Heleen (24) is Minister of Foreign Affairs
She is still working towards her bachelor's degree in European Studies at UM, but as of this week she is also Minister of Foreign Affairs—in the first Dutch Student Cabinet, that is. Heleen van der Velden (age 24) wants, together with her thirteen fellow ministers, to bring scientific knowledge to The Hague. This is so that plans for the future can be made sustainably and with a horizon beyond four years.
Heleen van der Velden chose the European Studies programme because she is interested in politics and how policies are made and what effects they have in practice. The idea of one European education area, in which leaders of the future are prepared to solve cross-border problems, really appealed to her. “I was approached by UM because I’m a student ambassador for the Faculty of Arts and Social Sciences. Taking part in this seemed like an amazing opportunity.”
Vision for the future
In the pamphlet on the Student Cabinet website (in Dutch) , she writes: ‘By offering greater support for European university alliances, Dutch students can more easily study abroad as part of their degree programme and gain access to knowledge that is not yet available in the Netherlands. This offers individual students the chance to build a strong and unique CV, from which we can all benefit in the future.’ Heleen drafted the pamphlet together with UM staff members, leaving plenty of room for her own vision: “For me, for example, the impact of cultural exchange and learning other languages is an important component because I really think it adds something to the development of both the student and the education. I fully support this vision, which I think is the future.”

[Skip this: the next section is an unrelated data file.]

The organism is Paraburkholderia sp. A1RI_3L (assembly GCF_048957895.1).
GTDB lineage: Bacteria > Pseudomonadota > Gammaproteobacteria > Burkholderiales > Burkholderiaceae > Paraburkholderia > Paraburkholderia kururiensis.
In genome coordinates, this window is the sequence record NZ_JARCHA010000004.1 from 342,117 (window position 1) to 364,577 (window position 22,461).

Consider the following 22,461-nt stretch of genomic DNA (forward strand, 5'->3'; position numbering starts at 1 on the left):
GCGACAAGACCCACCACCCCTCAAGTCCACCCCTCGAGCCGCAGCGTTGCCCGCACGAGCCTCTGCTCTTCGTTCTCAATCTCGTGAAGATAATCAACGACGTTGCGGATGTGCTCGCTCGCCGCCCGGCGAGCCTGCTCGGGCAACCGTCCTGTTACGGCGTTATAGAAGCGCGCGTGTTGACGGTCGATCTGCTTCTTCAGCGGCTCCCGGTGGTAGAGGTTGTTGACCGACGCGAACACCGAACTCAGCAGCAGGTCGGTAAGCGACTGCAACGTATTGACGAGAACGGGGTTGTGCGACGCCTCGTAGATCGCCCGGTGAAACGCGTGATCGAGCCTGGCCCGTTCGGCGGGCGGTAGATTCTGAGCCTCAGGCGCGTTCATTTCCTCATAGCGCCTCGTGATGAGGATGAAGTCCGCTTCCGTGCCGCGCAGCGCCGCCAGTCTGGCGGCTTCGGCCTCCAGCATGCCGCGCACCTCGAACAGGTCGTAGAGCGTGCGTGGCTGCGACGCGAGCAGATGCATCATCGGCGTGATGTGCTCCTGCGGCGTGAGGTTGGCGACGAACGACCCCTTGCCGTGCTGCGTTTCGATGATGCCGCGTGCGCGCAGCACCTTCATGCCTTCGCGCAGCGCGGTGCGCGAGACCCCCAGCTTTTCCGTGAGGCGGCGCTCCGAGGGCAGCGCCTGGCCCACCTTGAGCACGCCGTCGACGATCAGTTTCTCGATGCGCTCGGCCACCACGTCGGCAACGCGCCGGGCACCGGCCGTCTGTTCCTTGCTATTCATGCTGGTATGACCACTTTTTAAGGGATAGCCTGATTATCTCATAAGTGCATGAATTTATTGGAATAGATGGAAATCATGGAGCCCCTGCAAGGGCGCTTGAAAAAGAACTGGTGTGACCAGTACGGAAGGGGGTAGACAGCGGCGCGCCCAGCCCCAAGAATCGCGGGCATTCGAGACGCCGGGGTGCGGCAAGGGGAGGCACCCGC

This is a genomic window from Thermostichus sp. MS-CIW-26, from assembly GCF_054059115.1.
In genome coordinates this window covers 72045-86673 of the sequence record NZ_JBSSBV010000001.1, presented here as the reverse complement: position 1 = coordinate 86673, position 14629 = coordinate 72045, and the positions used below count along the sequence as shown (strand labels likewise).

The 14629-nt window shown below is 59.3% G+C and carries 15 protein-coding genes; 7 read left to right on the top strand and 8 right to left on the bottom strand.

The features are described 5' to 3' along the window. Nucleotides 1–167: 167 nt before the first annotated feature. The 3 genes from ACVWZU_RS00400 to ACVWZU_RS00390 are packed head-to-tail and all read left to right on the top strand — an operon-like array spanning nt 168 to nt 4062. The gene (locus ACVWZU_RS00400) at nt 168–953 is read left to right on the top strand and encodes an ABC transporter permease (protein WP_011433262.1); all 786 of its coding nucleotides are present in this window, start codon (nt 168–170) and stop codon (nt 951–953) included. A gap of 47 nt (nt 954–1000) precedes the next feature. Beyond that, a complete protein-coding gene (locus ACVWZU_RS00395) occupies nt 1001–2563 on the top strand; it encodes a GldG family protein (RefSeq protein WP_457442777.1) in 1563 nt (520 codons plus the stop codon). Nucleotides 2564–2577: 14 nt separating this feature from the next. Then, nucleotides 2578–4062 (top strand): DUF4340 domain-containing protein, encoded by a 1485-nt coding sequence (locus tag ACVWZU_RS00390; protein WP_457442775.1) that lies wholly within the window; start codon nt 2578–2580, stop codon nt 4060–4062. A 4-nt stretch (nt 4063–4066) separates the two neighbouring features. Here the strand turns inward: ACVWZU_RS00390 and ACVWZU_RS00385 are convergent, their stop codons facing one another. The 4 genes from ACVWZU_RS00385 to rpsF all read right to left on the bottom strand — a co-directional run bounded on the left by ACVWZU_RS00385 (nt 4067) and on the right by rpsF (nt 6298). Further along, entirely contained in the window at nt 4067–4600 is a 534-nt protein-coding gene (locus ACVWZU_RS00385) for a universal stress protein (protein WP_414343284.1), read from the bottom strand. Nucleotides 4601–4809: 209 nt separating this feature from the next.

Engaging with the real cabinet
On Monday 29 March, the ‘coalition agreement’ of the Student Cabinet was given to outgoing Minister Van Engelshoven and shared with all party leaders with a seat in parliament. The next day, Heleen visited UM President Martin Paul to do the same. “I’m curious what he thinks of it, as the UM figurehead for internationalisation.” Van der Velden hopes that the newly formed cabinet will be open to input from the Student Cabinet. “Though we won’t be able to arrange one European education area from the Netherlands alone, we can already take steps in the Netherlands, for example, to facilitate exchanges between universities.” At the European level, there needs to be a harmonisation of diploma levels, semester periods and also study costs to get us closer to ‘one European education area’. So, there is plenty of work to be done!
Also read the news article on the launch of the Student Cabinet on our website.
Photo of the Student Cabinet.